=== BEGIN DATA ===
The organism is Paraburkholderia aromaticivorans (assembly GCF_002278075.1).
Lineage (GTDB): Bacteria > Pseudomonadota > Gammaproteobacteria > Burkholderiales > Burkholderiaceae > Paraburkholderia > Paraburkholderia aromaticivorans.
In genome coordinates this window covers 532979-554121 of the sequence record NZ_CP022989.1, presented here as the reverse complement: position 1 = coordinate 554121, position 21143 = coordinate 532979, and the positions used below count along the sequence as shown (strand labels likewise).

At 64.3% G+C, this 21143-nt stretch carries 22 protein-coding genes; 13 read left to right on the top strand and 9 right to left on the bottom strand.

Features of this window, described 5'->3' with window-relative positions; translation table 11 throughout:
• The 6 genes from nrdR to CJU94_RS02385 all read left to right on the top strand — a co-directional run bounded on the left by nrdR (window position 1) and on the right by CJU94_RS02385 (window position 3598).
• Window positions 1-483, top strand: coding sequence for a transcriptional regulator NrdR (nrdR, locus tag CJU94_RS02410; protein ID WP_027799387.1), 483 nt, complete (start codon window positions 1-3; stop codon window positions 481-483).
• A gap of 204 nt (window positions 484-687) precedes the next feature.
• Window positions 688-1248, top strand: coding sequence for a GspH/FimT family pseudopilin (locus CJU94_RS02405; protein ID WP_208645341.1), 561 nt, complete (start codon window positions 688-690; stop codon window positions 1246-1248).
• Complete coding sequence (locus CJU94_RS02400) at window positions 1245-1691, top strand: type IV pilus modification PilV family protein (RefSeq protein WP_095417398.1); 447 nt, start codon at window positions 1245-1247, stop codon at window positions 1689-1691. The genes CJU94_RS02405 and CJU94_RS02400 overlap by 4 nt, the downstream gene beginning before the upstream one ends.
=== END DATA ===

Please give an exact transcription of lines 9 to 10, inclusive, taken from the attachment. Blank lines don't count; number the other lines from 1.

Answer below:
• Window positions 688-1248, top strand: coding sequence for a GspH/FimT family pseudopilin (locus CJU94_RS02405; protein ID WP_208645341.1), 561 nt, complete (start codon window positions 688-690; stop codon window positions 1246-1248).
• Complete coding sequence (locus CJU94_RS02400) at window positions 1245-1691, top strand: type IV pilus modification PilV family protein (RefSeq protein WP_095417398.1); 447 nt, start codon at window positions 1245-1247, stop codon at window positions 1689-1691. The genes CJU94_RS02405 and CJU94_RS02400 overlap by 4 nt, the downstream gene beginning before the upstream one ends.